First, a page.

Navigating desert ants (Cataglyphis fortis) learn to alter their search patterns on their homebound journey

Ken Cheng, Rüdiger Wehner

    Research output: Contribution to journalArticlepeer-review

    28 Citations (Scopus)


    In navigating home, desert ants first run off a global vector estimated on their outbound journey, and then engage in systematic search consisting of ever-increasing loops interrupted by returns to the starting point of search, Desert ants (Cataglyphis fortis; Wehner, 1983) were trained to travel 6 m down a channel to a food source, Different groups of ants were trained to return home in another channel, from distances of 6 m (control), 9 m or 12 m, Ants at the feeder were then tested in a long test channel. The measure of where the ants first turned back on a test gave an estimate of the length of the global vector calculated on their outbound trip. The median distance of search on a 5-min test gave an estimate of the centre of the search pattern. Relative to controls, the experimental ants did not increase their estimated length of global vector, but changed their search patterns, searching on average further from the start than the controls. Tests of the outbound journey, however, revealed no differences between groups. Desert ants can learn to modify their search pattern based on experience.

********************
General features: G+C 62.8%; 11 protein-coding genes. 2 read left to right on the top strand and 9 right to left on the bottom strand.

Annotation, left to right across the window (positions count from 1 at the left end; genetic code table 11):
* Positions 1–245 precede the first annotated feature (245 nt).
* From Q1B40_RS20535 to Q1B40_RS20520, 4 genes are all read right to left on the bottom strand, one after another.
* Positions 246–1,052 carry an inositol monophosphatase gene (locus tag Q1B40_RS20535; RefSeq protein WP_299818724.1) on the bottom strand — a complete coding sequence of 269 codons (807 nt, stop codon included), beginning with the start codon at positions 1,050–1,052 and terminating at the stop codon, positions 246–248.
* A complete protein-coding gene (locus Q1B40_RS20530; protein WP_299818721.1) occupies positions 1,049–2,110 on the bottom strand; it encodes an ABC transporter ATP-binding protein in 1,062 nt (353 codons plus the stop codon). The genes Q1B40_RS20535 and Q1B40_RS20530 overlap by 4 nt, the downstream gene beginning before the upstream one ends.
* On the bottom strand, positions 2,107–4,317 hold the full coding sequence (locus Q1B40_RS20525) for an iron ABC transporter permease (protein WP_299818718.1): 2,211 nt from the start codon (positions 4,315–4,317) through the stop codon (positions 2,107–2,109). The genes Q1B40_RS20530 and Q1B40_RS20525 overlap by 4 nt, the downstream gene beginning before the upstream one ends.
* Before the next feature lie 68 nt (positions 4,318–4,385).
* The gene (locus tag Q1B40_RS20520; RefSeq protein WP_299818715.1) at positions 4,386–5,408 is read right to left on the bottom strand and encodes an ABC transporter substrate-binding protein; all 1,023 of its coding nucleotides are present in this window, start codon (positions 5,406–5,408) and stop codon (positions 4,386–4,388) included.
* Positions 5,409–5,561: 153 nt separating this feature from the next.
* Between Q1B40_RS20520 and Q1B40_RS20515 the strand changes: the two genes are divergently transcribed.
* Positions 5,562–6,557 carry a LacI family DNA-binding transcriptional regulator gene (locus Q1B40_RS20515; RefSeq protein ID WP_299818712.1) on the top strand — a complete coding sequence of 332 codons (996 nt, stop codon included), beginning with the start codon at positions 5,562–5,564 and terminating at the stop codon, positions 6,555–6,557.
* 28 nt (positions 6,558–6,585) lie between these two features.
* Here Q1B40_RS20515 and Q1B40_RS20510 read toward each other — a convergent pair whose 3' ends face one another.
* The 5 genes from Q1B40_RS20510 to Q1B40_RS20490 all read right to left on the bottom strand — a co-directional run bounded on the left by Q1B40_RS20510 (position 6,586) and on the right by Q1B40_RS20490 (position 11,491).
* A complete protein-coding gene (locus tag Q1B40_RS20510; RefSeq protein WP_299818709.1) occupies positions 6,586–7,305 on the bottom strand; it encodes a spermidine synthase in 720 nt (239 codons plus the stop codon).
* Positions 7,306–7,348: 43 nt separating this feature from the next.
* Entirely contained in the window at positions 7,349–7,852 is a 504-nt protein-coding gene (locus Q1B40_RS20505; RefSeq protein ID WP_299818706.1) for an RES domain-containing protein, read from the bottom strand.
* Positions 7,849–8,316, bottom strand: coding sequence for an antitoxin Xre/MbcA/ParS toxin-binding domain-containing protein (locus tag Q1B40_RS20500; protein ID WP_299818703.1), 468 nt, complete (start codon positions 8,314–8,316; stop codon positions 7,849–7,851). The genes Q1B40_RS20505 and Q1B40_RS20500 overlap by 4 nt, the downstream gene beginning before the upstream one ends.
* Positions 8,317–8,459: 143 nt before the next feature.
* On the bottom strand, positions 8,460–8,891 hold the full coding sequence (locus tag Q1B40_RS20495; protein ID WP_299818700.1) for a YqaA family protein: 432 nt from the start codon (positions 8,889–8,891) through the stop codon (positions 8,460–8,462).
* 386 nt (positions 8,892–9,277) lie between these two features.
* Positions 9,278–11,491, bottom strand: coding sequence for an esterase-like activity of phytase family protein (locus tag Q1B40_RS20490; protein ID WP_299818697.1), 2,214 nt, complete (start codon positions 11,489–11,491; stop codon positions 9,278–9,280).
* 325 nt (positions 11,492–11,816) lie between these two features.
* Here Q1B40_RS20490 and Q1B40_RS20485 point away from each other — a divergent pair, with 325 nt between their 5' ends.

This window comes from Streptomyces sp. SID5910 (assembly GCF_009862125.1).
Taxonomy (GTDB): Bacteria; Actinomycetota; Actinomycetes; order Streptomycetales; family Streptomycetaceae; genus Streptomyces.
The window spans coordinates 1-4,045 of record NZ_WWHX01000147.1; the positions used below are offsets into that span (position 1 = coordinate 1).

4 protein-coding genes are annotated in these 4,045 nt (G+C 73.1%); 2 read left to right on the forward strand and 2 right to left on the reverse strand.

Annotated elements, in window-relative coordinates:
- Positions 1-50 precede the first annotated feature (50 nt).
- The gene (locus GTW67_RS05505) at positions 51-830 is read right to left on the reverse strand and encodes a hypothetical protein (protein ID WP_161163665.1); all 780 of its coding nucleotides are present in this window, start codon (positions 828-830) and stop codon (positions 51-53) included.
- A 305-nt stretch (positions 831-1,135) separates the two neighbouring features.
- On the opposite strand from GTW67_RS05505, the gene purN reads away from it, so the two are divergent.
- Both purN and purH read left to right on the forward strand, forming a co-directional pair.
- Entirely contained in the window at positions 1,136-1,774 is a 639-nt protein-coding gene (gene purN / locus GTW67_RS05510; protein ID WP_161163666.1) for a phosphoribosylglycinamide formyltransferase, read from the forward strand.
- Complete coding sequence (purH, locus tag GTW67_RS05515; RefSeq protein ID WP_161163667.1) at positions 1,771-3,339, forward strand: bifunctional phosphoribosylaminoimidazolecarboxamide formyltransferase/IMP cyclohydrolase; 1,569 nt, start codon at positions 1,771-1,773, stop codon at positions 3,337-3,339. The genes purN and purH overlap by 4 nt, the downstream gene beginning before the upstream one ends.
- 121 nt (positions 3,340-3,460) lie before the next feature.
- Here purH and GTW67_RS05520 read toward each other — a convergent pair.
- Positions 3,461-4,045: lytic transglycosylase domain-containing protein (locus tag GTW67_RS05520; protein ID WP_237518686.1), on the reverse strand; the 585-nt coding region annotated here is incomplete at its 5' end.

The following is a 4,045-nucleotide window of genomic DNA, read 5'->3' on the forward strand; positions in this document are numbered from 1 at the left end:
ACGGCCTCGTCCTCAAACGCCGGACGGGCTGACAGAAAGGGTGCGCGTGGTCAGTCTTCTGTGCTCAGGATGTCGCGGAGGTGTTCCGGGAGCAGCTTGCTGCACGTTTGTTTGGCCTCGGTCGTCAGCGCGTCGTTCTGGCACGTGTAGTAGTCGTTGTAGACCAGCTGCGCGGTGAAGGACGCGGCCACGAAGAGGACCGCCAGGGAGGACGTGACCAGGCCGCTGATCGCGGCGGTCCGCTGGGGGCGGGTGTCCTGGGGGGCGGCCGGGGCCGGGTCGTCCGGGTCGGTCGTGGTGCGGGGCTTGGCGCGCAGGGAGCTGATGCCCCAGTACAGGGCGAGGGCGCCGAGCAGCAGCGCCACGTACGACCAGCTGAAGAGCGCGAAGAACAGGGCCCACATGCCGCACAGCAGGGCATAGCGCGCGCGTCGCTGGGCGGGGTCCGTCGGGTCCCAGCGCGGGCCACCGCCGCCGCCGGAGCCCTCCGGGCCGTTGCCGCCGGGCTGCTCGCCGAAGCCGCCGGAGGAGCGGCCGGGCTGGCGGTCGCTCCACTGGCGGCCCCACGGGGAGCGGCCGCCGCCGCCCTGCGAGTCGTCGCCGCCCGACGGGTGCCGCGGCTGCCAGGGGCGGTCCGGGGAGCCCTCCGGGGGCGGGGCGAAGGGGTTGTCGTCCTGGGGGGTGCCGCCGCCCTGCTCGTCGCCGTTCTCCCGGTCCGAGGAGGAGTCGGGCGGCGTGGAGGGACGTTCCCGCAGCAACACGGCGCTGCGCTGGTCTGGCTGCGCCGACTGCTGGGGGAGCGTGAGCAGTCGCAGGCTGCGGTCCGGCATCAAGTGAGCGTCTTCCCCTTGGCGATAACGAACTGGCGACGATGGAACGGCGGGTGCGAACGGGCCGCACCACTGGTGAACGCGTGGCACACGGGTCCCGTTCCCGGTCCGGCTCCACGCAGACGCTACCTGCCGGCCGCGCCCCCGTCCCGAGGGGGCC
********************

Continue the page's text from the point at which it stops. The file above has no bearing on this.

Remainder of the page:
Original languageEnglish
    Pages (from-to)285-290
    Number of pages6
    JournalPhysiological Entomology
    Issue number4
    Publication statusPublished - 2002


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